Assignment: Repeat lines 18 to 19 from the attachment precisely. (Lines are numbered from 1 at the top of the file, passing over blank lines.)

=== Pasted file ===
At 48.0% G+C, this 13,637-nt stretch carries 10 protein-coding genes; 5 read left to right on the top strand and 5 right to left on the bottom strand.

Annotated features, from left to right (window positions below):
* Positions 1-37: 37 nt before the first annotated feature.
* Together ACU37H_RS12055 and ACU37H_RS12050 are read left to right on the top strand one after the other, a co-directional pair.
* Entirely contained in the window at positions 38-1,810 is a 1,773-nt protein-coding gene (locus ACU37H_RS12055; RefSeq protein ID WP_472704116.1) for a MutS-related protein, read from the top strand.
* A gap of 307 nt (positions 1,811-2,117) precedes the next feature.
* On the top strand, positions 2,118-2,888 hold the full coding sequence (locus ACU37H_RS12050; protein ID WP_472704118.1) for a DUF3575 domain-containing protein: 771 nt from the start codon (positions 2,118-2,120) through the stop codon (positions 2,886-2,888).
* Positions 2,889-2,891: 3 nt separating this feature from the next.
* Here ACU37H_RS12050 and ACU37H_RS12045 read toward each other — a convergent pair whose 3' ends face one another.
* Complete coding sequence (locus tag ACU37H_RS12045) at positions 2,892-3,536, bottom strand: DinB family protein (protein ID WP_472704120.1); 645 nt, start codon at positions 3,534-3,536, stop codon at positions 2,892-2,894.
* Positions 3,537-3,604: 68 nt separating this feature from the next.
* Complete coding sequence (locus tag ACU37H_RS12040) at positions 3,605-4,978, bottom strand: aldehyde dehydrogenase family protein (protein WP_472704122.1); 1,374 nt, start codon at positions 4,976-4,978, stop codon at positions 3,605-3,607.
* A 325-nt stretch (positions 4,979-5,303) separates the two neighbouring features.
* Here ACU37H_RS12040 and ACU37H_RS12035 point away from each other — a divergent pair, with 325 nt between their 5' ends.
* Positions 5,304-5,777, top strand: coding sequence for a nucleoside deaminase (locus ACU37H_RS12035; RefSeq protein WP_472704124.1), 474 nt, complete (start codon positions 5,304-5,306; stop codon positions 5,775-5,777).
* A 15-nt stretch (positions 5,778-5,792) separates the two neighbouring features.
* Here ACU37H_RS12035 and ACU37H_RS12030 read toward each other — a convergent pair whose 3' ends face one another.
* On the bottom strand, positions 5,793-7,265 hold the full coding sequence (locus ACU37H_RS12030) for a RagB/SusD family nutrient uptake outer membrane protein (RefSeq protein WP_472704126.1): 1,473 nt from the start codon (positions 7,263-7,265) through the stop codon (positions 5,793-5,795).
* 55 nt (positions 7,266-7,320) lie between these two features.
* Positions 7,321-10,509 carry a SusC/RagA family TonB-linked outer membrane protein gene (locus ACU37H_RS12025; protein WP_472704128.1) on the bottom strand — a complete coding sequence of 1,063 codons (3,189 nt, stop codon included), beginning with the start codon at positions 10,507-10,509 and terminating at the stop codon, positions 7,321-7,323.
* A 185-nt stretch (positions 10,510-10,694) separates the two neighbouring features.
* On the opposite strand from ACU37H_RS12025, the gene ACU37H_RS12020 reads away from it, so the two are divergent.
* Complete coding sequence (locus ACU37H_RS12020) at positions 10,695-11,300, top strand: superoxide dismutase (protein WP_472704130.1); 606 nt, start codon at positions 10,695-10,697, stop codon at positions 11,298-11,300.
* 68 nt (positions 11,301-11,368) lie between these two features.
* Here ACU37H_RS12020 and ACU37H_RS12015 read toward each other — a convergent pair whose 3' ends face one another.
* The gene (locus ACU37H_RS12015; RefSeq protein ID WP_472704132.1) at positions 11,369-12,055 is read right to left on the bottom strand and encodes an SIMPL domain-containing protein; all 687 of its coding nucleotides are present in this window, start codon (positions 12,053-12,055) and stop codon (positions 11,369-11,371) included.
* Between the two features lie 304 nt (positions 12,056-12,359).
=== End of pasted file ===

* On the bottom strand, positions 5,793-7,265 hold the full coding sequence (locus ACU37H_RS12030) for a RagB/SusD family nutrient uptake outer membrane protein (RefSeq protein WP_472704126.1): 1,473 nt from the start codon (positions 7,263-7,265) through the stop codon (positions 5,793-5,795).
* 55 nt (positions 7,266-7,320) lie between these two features.